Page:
South Carolina returns negative tests for COVID-19, will play Kentucky on Sunday

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South Carolina’s women’s basketball team will be back in action Sunday after a brief pause for COVID-19 protocol forced the Gamecocks to postpone their Thursday game vs. Georgia.

A person within the program who initially tested positive then had three consecutive negative tests, allowing the pause to be lifted. Now the No. 3 Gamecocks will face No. 10 Kentucky on Sunday (ESPN, 5 p.m. ET), traveling to Lexington, Kentucky, on game day.

South Carolina coach Dawn Staley said the team had done virtual preparation for the game, going over the scouting report, until they were able to practice Saturday evening.

“We’ve been off for three days,” Staley said. “But hopefully the adrenaline of playing and not having to sit out several more days should give us a little bump.”

The matchup will feature three players who were on the Wooden Award midseason top 25: Kentucky junior guard Rhyne Howard, the ESPN.com preseason player of the year, and South Carolina sophomores Aliyah Boston and Zia Cooke.

Staley praised Howard, who is averaging 19.1 points and 7.1 rebounds.

“She just plays at her own speed, and that speed is seeing every option out there on the floor,” Staley said. “We have to speed her up, make her make decisions quicker. We need to exhaust her and make her play on both sides of floor. They’ve got a lot of options offensively, so it’s a pretty tough matchup for us.”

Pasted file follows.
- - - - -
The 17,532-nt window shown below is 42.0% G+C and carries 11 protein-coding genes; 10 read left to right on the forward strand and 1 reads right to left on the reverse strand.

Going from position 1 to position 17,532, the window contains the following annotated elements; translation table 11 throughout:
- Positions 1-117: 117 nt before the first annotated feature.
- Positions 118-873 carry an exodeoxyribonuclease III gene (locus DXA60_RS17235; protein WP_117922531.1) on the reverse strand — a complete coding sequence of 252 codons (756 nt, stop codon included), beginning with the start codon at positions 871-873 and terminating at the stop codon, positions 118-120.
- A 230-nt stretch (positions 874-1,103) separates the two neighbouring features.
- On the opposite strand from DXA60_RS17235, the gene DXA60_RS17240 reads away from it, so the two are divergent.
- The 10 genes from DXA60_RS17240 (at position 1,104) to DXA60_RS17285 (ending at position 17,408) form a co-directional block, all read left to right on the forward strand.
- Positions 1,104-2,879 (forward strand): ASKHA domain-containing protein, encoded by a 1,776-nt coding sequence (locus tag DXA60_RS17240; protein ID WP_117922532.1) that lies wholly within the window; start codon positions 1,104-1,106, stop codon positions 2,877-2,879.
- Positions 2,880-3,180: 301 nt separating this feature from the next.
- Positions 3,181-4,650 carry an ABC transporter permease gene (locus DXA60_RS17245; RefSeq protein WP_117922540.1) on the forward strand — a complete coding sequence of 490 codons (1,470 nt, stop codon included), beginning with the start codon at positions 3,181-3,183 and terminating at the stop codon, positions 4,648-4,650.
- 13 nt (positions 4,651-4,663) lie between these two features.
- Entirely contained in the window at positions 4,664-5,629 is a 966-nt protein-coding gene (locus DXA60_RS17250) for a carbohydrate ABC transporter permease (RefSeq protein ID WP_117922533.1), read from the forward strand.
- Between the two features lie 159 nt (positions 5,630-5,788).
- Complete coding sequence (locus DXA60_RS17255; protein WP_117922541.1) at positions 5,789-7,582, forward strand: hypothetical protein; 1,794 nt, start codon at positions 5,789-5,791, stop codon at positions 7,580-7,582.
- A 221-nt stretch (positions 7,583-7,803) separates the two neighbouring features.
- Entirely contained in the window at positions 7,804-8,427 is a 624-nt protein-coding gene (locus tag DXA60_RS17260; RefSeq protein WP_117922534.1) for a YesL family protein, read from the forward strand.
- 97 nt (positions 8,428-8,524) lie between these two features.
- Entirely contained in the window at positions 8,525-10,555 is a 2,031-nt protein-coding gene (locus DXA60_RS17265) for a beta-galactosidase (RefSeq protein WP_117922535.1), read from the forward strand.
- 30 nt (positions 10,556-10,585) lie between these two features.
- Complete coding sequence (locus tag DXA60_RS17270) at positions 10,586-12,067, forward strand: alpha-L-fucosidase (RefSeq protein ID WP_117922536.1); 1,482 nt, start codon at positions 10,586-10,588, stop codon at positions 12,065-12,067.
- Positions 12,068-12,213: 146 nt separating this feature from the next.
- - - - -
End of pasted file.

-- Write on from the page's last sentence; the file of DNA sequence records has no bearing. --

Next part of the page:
Also in her Zoom conference Saturday, Staley addressed her team’s mindset in light of the events of the past week in Washington D.C. During the national anthem before games this season, the Gamecocks have had nine players who sit, one player who kneels, and one player who stands. The coaching staff also stands. Staley said she has left those decisions to the players in terms of what they are comfortable doing.

Thursday, most of Tennessee’s women’s players kneeled during the anthem, and they faced criticism from some fans. Staley said her players also have been criticized.

“When you decide to do something that is not liked by the masses, you set yourself up for some backlash,” Staley said. “Our kids are strong. This is what they’ve dealt with all their lives. So is it anything new? No, it’s not anything new.

“When our players sit, when Tennessee kneels _ although I don’t want to speak for Tennessee _ this is the reason why. Because we live in this America that is truly divided. We don’t like it, and that’s what we’re trying to bring awareness to. We’re going to live our lives, we’re going to keep our eyes open, and we’re going to speak out on things that hit our heart in a certain way.

“We have to continue to have these uncomfortable conversations, because it is people’s experiences. Five people died out there. We should not be OK with it; I don’t care who it was. That was very avoidable.”

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